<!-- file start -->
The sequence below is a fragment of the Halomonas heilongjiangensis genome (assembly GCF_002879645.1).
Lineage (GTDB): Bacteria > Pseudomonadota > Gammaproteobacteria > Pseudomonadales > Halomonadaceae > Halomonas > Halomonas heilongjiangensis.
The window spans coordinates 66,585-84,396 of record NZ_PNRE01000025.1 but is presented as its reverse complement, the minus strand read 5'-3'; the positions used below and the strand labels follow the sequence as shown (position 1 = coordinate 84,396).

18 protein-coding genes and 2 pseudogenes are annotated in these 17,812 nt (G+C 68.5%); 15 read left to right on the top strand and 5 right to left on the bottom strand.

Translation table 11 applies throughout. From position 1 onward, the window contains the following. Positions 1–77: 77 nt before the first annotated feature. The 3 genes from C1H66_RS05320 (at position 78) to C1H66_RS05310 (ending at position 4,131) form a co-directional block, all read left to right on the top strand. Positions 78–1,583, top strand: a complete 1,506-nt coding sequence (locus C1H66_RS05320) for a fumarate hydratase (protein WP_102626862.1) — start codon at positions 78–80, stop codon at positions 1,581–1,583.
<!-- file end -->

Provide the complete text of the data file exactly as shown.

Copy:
The sequence below is a fragment of the Halomonas heilongjiangensis genome (assembly GCF_002879645.1).
Lineage (GTDB): Bacteria > Pseudomonadota > Gammaproteobacteria > Pseudomonadales > Halomonadaceae > Halomonas > Halomonas heilongjiangensis.
The window spans coordinates 66,585-84,396 of record NZ_PNRE01000025.1 but is presented as its reverse complement, the minus strand read 5'-3'; the positions used below and the strand labels follow the sequence as shown (position 1 = coordinate 84,396).

18 protein-coding genes and 2 pseudogenes are annotated in these 17,812 nt (G+C 68.5%); 15 read left to right on the top strand and 5 right to left on the bottom strand.

Translation table 11 applies throughout. From position 1 onward, the window contains the following. Positions 1–77: 77 nt before the first annotated feature. The 3 genes from C1H66_RS05320 (at position 78) to C1H66_RS05310 (ending at position 4,131) form a co-directional block, all read left to right on the top strand. Positions 78–1,583, top strand: a complete 1,506-nt coding sequence (locus C1H66_RS05320) for a fumarate hydratase (protein WP_102626862.1) — start codon at positions 78–80, stop codon at positions 1,581–1,583.